As we roar down the runway at Biggin Hill Airport in an 80-year-old Hawker Hurricane, propellers a blur, sun burning through the canopy, parachutes firmly strapped to our backs and the noise so deafening that it judders through bones, brains and bowels, those pitifully young pilots of the Battle of Britain couldn’t feel closer.
I am not flying the plane, but sitting behind pilot Peter Kynsey, 66, in a specially adapted passenger seat, experiencing the first ever passenger flight in a World War II Hurricane to mark the anniversary of the Battle for Britain. But as he grapples with the controls, eases the throttle back and edges her nose up, fear and adrenaline seem to hang in the airless cockpit amid the smell of fuel and hot metal.
For three months and three weeks through the summer and into autumn of 1940, a bloody war raged in the skies above the fields, orchards, airfields and city streets of the south of England. The German Luftwaffe was trying to gain control of the Strait of Dover to make way for seaborne landings. But the RAF was having none of it.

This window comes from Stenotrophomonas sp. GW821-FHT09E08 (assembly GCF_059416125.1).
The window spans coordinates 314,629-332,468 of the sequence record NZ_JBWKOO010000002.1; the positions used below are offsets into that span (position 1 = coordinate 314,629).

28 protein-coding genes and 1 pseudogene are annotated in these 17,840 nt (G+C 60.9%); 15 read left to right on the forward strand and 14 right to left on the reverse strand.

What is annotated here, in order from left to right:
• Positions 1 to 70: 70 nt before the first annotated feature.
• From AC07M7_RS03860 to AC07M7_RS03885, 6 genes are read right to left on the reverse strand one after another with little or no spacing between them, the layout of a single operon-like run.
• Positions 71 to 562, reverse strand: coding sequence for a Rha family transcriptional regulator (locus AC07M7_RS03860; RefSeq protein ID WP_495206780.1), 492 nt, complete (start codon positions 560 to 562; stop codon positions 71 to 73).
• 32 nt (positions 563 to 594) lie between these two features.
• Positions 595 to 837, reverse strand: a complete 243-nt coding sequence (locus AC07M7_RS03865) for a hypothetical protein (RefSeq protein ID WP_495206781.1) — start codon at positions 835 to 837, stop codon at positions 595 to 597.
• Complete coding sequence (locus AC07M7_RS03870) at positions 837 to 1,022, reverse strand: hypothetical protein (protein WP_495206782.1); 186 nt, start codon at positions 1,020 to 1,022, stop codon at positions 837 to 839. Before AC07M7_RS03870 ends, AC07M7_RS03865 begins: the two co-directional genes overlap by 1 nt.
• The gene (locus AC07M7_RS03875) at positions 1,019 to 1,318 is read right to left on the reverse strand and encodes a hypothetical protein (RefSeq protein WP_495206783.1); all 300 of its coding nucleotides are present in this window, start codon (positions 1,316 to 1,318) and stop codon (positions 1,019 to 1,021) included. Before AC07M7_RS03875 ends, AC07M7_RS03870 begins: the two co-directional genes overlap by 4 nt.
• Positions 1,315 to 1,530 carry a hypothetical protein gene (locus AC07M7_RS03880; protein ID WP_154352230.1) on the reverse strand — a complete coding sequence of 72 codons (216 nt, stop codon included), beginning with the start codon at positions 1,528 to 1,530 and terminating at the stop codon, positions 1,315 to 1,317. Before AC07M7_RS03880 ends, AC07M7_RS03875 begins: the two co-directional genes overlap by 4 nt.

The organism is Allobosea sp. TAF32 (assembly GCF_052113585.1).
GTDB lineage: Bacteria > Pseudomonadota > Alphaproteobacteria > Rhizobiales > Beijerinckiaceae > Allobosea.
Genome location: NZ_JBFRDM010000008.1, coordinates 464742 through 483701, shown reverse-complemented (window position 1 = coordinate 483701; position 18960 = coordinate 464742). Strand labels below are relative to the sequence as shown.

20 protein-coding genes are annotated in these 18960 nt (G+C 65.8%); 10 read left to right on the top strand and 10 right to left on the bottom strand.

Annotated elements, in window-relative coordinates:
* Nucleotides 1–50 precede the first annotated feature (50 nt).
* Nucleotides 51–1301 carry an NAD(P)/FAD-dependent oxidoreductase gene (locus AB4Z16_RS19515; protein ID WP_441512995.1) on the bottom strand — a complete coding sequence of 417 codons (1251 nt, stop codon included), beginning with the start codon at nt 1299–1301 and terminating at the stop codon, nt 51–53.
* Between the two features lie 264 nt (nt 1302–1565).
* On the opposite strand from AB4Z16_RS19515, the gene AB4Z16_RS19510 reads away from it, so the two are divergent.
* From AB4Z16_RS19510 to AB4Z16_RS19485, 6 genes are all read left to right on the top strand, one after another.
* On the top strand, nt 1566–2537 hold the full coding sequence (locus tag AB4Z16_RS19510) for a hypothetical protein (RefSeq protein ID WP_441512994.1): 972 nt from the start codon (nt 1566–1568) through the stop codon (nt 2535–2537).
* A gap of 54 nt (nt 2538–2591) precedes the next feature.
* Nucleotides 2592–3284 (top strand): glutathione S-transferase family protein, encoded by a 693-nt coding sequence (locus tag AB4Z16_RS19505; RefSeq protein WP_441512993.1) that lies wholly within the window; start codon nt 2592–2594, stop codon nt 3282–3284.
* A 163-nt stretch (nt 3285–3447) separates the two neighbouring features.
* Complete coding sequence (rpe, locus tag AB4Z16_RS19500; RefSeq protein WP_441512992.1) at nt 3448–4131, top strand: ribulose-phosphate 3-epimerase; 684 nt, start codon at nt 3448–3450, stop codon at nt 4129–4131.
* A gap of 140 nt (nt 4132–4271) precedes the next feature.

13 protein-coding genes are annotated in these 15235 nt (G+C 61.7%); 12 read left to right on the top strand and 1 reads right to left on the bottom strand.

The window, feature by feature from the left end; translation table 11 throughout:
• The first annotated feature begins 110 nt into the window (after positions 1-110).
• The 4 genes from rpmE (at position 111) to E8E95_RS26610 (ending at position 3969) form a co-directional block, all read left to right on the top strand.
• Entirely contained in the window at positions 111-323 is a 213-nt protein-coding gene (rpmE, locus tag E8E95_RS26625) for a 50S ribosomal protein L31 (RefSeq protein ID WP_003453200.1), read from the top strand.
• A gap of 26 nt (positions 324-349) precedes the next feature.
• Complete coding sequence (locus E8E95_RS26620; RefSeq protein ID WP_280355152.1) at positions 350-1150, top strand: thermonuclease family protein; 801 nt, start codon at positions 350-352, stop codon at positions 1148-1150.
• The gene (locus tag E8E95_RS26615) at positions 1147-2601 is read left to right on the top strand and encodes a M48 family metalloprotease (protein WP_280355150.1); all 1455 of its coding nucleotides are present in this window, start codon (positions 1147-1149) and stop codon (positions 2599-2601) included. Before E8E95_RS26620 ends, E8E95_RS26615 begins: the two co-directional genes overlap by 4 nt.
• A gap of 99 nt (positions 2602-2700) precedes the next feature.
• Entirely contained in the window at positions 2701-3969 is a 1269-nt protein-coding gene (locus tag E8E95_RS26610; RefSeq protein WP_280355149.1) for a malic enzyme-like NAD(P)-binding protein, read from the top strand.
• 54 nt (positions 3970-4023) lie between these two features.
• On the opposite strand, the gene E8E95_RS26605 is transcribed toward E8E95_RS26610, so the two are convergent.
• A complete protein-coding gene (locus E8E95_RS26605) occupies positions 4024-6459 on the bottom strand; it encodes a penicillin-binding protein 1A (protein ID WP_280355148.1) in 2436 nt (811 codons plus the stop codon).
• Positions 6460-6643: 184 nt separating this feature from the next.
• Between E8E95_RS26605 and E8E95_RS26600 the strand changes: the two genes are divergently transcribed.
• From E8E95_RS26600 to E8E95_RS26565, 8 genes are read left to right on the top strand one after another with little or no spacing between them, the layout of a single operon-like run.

So every day, as vast formations of German bombers crawled through the clouds, RAF fighters raced up to meet them, doggedly diving, climbing, chasing, blasting cannons, firing guns and scribbling swirly chalky contrails in the sky.
Our 3,000 pilots were woefully outnumbered, often grotesquely undertrained and, with an average age of between 19 and 20, many were too young even to vote. (Back then the limit was set at 21.)
The sky’s the limit: The special twoseater Hawker Hurricane in flight. For three months and three weeks through the summer and into autumn of 1940, a bloody war raged in the skies above the fields, orchards, airfields and city streets of the south of England
As we roar down the runway at Biggin Hill Airport in an 80-year-old Hawker Hurricane, propellers a blur, sun burning through the canopy, parachutes firmly strapped to our backs and the noise so deafening that it judders through bones, brains and bowels, those pitifully young pilots of the Battle of Britain couldn’t feel closer (pictured: Jane by the fighter)
But somehow, against the odds and at a cost of 544 lives, they protected the UK from the Luftwaffe attacks.
The Battle of Britain, as it became known, was a turning point in World War II, a David-and-Goliath struggle where Winston Churchill’s ‘Few’ (‘Never was so much owed by so many to so few’) triumphed over the seemingly greater German might. And largely thanks to the two-and-a-half-ton, 339 mph Hawker Hurricane.